Lord Vader did not approve of my "Rebel" T-shirt. ;)

Lord Vader did not approve of my “Rebel” T-shirt. 😉

We decided to make Star Wars Day a multi-age event, with programs for little ones in the morning and activities for tweens and teens in the afternoon. In essence, we hosted an all-day Star Wars book bash.

The Food & Decorations

I really wanted our patrons to to feel immersed in the Star Wars universe when they walked in the door, so we hung tie-fighters and x-wings from the ceiling. We created them by printing mirror images on cardstock; then we glued the images together, punched a hole in the top of them, and strung them up using thin, white, thread (which looks invisible to the naked eye). We also made a paper mache Death Star, but it ended up looking more like a Death Egg. We’ll have to blow the balloon smaller next time! 😉

Other decorations included blue and black star balloons and a homemade pennant banner. And, by some strange stroke of luck, my boyfriend’s mother stumbled across his childhood Star Wars action figures, which we used to help add character to each of our tables. And, of course, we had cardboard standees of R2D2, C3PO, and Yoda.

We wanted the food to be as “themed” as possible, but with a limited budget and time constraints we had to get creative. So I hunted through Pinterest, naturally, and found dozens of cute ideas. I used Microsoft Publisher to create custom labels for all our foods. We ended up going with Wookie Cookies (Star Crunches), Leia Buns (Honey Buns), Ewok Treats (Teddy Grahams), and Thermal Detonators (Whoppers). We also had popcorn and Yoda Soda (Mountain Dew) for the older kids.

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Station 1: Crafts

We had three basic craft options available for our kids. They could color/make a Yoda Mask or Princess Amidala crown, they could make a space-themed door hanger, or they could enjoy some of our Star Wars coloring sheets. IMG_0578 Station 2: Games

We had two posters drawn up by some of our lovely teen volunteers so that the kids could play “Pin the Bun on Leia” and “Pin the Lightsaber on Yoda.” We also had a Star Wars Ring Toss, in which we taped printed images of various characters on to 2 liter bottles and lined them up.

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Station 3: Jedi Academy

I borrowed this idea from Kelly on Here Comes the Sun. Her DIY lightsaber idea has been shared numerous times on Pinterest. So easy. So brilliant. Grab a few pool noodles, cut them in half, wrap the ends in duct tape and voila! Instant, kid-safe lightsaber.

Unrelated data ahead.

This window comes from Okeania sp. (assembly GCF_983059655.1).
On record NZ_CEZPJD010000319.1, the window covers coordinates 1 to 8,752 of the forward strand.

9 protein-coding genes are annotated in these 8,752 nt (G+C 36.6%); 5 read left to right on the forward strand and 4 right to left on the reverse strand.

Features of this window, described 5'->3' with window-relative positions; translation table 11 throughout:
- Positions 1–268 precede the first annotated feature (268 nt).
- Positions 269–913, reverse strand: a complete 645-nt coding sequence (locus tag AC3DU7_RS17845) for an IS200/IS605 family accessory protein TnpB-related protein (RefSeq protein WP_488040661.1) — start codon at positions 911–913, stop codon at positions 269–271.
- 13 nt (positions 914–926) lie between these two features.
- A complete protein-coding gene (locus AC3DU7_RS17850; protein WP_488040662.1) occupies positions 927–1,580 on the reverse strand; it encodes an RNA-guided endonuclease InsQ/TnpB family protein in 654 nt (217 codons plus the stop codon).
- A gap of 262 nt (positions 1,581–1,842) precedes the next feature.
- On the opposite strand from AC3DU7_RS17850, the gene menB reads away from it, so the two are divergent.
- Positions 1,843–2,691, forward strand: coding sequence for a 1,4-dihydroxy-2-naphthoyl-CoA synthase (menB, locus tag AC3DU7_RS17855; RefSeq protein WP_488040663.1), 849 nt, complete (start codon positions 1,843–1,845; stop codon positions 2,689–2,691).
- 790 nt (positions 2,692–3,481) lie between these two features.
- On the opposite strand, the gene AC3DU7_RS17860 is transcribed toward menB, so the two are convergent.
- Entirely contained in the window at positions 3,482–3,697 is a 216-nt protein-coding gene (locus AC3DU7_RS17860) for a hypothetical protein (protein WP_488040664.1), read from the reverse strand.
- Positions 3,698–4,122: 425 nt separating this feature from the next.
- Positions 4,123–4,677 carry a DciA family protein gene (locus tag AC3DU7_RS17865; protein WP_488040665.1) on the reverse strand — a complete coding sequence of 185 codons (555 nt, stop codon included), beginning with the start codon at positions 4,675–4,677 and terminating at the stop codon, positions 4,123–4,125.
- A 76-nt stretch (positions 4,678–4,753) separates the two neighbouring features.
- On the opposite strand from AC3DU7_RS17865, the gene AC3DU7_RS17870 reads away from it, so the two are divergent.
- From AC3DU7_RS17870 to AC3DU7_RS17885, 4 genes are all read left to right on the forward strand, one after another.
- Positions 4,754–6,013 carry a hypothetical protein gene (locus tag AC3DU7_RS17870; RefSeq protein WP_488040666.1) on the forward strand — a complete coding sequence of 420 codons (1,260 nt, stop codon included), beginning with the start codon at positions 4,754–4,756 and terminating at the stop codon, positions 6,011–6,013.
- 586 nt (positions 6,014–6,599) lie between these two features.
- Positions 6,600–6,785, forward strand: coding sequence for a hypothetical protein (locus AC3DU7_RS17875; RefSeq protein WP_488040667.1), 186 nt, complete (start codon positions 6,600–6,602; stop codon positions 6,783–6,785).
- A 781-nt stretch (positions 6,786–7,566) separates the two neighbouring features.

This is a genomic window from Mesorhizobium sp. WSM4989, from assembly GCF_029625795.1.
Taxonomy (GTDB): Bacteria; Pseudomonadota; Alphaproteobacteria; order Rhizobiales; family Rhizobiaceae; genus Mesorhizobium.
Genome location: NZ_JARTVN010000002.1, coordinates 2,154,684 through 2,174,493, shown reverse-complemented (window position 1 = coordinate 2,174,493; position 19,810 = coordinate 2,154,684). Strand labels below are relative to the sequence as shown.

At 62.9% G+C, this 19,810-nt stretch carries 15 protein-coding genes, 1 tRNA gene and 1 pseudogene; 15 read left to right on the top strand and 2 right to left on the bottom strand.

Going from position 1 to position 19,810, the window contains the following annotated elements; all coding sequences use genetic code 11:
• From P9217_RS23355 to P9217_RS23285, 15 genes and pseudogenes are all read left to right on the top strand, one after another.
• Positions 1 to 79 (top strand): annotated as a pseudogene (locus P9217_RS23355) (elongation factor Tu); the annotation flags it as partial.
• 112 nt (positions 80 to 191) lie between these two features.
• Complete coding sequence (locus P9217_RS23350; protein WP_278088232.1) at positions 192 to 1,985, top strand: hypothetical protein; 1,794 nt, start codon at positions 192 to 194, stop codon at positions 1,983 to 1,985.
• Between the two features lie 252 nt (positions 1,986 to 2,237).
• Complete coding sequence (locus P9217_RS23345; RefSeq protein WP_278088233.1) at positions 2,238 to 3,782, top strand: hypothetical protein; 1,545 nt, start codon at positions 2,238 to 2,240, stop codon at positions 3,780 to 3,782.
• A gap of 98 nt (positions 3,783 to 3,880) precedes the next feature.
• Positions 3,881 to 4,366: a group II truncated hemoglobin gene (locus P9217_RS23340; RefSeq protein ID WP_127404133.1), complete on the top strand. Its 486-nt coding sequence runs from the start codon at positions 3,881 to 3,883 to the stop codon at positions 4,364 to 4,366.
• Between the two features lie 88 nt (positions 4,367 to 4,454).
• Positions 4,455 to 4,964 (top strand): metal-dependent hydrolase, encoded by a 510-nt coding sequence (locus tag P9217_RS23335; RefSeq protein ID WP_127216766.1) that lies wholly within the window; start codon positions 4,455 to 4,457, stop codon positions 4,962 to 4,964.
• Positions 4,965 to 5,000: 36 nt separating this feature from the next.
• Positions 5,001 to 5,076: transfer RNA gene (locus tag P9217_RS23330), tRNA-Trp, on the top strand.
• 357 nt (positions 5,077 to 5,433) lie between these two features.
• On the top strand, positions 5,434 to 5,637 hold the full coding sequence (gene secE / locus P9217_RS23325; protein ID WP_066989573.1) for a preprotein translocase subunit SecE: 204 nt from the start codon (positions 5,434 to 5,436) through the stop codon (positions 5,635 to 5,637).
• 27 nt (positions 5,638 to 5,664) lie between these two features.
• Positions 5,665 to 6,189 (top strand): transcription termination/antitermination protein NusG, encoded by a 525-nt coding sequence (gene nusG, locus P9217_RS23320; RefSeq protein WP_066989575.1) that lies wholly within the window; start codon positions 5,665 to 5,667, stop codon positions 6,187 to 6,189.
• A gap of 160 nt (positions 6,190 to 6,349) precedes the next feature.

We decided to kick things up a notch by putting our padawans through their paces at the Jedi Academy. We blew up about twenty balloons (no helium) and gave one to each child. Then, after counting to three, we had the kids throw the balloons in the air! The kiddos then had to keep their balloons in the air for two minutes using only their lightsaber. When they finished, each child got a Jedi Knight Certificate and a piece of candy.

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Station 4: Video Games

Simple, easy, and effective. We hooked our Wii system up to the projector and let the kiddos go to town on Lego Star Wars and Star Wars Angry Birds.

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Teen Activities

Crafts

Our teens had a choice between two crafts:

1) A Star Wars Marble Magnet

2) A Star Wars Bottle Cap Key Chain

These crafts and dozens more can be found in the Star Wars Craft Book, which proved to be an invaluable resource while planning this event!

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Light Saber Dueling Lessons

I wanted the teen program to be “edgier” than the one we provided for the kids, so what better way to spice things up than with a professional sword fighting lesson?

Paul Stonebridge, a local librarian who happens to be skilled in swordsmanship and martial arts, graciously came to our branch to teach our tweens and teens. They learned the eight basic sword fighting moves and four basic blocks commonly used in the movies.

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The teens had an absolute blast. We’re extremely grateful to Paul for making our event so special.

The 501st Legion: Vader’s Fist

Even Darth Vader enjoys the occasional selfie.

Even Darth Vader enjoys the occasional selfie.

Finally, this post wouldn’t be complete without mentioning the 501st Legion. For those of you who are unfamiliar with them, the 501st is a nonprofit group dedicated to promoting an interest in Star Wars – namely through dressing up as some of its most famous villains. 🙂

The 501st came to our branch free of charge and posed for pictures, interacted with our patrons, and answered Star Wars questions. Our event would not have been the same without them! They were a simply phenomenal addition to our program.

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In total, we had over 120 patrons attend this program – not bad for a small library! We had a fantastic time and we can’t wait to do it again.